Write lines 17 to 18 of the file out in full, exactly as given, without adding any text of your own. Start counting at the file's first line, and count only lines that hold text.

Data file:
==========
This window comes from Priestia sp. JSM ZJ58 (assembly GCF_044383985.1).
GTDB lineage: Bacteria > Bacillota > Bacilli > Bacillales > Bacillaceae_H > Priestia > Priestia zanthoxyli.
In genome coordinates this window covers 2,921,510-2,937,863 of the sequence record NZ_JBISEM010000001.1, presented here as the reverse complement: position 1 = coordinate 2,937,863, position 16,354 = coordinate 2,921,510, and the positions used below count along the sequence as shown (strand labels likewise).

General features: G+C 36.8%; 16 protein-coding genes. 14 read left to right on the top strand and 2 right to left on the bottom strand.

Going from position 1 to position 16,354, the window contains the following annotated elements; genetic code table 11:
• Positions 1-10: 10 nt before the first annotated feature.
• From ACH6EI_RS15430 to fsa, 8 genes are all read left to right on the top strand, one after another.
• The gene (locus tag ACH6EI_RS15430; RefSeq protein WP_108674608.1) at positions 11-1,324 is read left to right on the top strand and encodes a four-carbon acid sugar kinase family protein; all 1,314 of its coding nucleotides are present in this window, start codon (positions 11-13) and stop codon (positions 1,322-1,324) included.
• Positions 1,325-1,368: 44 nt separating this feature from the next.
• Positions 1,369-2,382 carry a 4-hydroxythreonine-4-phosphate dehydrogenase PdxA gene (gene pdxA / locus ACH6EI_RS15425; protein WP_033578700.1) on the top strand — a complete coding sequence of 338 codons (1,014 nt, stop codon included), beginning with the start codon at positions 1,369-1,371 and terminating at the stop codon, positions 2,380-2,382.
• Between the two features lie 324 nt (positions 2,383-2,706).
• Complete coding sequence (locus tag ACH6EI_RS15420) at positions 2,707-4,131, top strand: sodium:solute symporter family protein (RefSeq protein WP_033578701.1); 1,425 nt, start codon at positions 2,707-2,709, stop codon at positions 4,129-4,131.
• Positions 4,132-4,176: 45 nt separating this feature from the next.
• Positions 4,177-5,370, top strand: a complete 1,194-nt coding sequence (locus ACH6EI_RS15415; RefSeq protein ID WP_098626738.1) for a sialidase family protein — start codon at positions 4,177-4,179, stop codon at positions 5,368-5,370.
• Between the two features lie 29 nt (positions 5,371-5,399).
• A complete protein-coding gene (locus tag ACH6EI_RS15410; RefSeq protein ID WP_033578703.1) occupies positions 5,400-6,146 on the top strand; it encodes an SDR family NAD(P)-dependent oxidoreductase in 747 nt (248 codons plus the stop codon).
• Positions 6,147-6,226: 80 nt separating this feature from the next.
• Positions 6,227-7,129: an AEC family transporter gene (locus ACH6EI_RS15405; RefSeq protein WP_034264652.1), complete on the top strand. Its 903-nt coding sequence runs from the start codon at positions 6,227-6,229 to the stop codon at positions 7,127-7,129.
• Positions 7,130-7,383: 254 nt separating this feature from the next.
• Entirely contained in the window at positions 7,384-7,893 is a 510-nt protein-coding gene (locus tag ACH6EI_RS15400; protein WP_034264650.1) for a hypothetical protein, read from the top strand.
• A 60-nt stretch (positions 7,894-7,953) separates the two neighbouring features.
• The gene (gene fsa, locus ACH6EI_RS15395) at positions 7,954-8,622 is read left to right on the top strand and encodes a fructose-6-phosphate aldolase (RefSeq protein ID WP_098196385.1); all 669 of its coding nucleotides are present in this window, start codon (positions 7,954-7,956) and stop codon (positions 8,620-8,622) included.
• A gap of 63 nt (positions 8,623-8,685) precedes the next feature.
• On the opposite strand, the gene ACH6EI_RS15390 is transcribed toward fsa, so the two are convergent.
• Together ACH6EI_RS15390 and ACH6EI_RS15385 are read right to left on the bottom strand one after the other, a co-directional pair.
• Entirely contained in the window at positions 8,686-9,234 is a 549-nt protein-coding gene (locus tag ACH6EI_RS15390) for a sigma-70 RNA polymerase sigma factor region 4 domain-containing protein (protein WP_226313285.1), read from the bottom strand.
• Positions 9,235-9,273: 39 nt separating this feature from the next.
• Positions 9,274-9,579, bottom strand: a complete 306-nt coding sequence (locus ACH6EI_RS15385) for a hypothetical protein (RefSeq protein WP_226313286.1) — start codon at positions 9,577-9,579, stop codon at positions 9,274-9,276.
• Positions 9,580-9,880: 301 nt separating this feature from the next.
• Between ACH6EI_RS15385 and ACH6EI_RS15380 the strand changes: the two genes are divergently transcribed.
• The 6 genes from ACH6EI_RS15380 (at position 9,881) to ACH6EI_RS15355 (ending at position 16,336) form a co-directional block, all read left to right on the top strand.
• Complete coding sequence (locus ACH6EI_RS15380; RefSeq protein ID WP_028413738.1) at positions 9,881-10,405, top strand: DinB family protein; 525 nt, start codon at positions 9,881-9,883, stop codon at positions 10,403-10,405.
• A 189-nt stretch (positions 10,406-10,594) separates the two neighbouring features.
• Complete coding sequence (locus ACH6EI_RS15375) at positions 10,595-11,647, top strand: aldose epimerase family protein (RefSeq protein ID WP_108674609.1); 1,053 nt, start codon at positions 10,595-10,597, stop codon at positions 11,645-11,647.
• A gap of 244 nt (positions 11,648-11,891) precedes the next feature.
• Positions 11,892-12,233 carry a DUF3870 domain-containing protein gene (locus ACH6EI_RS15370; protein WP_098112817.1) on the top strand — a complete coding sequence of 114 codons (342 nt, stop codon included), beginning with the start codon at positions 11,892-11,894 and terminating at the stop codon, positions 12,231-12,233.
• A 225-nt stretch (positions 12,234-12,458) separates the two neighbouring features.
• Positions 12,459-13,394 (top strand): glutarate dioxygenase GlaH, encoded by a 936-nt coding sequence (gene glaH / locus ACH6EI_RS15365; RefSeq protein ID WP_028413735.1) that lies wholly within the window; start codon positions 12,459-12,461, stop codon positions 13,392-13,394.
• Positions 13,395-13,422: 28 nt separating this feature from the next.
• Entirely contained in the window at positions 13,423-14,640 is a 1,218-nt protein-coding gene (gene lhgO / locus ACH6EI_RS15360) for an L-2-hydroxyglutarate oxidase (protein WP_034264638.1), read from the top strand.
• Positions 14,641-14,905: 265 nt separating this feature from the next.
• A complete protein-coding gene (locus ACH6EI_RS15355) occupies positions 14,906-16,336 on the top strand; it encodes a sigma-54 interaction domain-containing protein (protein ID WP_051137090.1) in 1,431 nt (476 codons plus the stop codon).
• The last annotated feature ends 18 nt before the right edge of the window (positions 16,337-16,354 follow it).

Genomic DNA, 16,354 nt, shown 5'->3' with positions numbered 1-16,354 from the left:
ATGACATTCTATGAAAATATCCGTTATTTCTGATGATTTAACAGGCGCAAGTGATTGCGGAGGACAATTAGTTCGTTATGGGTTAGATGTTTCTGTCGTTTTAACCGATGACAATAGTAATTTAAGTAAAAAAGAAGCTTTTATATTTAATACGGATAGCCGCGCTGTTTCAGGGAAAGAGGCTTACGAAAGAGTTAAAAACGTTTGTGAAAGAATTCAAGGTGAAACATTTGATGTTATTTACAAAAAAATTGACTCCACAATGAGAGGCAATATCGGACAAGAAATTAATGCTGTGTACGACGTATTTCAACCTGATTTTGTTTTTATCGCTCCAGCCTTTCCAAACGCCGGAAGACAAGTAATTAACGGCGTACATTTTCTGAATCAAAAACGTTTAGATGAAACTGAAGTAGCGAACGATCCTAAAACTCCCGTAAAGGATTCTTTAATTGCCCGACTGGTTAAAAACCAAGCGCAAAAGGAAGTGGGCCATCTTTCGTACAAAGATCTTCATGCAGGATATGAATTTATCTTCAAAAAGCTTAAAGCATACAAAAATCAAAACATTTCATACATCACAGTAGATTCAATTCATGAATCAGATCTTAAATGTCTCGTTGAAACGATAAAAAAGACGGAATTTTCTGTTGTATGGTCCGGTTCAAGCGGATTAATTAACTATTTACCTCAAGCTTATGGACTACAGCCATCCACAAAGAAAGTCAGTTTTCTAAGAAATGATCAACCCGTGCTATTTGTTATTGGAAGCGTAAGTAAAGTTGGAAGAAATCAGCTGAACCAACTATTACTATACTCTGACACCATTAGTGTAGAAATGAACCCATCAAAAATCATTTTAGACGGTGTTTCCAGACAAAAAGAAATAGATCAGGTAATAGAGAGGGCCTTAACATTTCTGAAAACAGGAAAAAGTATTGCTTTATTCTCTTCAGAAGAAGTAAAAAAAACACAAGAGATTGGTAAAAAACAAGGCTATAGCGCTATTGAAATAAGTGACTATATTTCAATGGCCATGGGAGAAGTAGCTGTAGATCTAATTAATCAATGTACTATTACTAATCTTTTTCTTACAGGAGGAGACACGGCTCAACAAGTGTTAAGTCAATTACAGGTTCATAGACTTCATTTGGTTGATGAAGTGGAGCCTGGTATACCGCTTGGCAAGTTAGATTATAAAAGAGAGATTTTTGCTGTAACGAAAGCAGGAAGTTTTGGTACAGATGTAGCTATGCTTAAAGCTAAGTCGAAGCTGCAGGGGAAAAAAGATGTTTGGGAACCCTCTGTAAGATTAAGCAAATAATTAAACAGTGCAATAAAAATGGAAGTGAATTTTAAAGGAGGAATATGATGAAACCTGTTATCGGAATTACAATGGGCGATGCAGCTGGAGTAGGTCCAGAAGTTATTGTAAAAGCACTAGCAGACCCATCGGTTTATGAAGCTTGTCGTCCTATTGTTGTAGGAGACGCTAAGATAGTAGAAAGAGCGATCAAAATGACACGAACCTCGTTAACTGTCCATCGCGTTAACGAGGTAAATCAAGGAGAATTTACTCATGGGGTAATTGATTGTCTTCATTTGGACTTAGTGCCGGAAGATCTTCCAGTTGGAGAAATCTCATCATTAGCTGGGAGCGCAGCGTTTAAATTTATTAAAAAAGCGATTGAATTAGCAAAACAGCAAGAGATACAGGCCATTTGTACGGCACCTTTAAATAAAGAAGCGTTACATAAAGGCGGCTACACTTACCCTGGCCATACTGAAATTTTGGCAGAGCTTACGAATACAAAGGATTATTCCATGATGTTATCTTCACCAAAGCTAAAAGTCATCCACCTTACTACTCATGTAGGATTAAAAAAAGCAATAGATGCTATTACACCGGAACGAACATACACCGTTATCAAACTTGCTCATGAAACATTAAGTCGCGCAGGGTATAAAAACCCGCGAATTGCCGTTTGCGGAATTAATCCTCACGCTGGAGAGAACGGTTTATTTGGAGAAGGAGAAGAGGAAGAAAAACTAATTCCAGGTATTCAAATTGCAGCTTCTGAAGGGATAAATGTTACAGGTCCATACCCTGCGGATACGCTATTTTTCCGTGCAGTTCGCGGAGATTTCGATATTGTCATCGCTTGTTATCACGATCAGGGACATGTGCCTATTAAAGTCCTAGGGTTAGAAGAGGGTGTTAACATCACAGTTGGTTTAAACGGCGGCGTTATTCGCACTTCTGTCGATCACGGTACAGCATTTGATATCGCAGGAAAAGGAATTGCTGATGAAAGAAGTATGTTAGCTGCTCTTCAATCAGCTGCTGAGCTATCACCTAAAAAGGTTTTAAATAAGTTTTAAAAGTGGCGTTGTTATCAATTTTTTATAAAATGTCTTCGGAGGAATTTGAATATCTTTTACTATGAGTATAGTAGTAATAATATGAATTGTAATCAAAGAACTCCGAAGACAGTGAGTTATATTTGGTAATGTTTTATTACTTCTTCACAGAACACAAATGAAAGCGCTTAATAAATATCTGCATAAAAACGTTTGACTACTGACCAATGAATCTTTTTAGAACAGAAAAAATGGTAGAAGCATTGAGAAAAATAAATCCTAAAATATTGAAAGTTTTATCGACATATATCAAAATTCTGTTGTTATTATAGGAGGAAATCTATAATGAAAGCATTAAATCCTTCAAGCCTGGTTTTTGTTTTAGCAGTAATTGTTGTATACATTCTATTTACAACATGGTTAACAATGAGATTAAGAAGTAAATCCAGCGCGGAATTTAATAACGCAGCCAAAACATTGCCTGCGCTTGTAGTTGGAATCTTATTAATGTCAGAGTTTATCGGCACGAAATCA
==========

• Positions 6,147-6,226: 80 nt separating this feature from the next.
• Positions 6,227-7,129: an AEC family transporter gene (locus ACH6EI_RS15405; RefSeq protein WP_034264652.1), complete on the top strand. Its 903-nt coding sequence runs from the start codon at positions 6,227-6,229 to the stop codon at positions 7,127-7,129.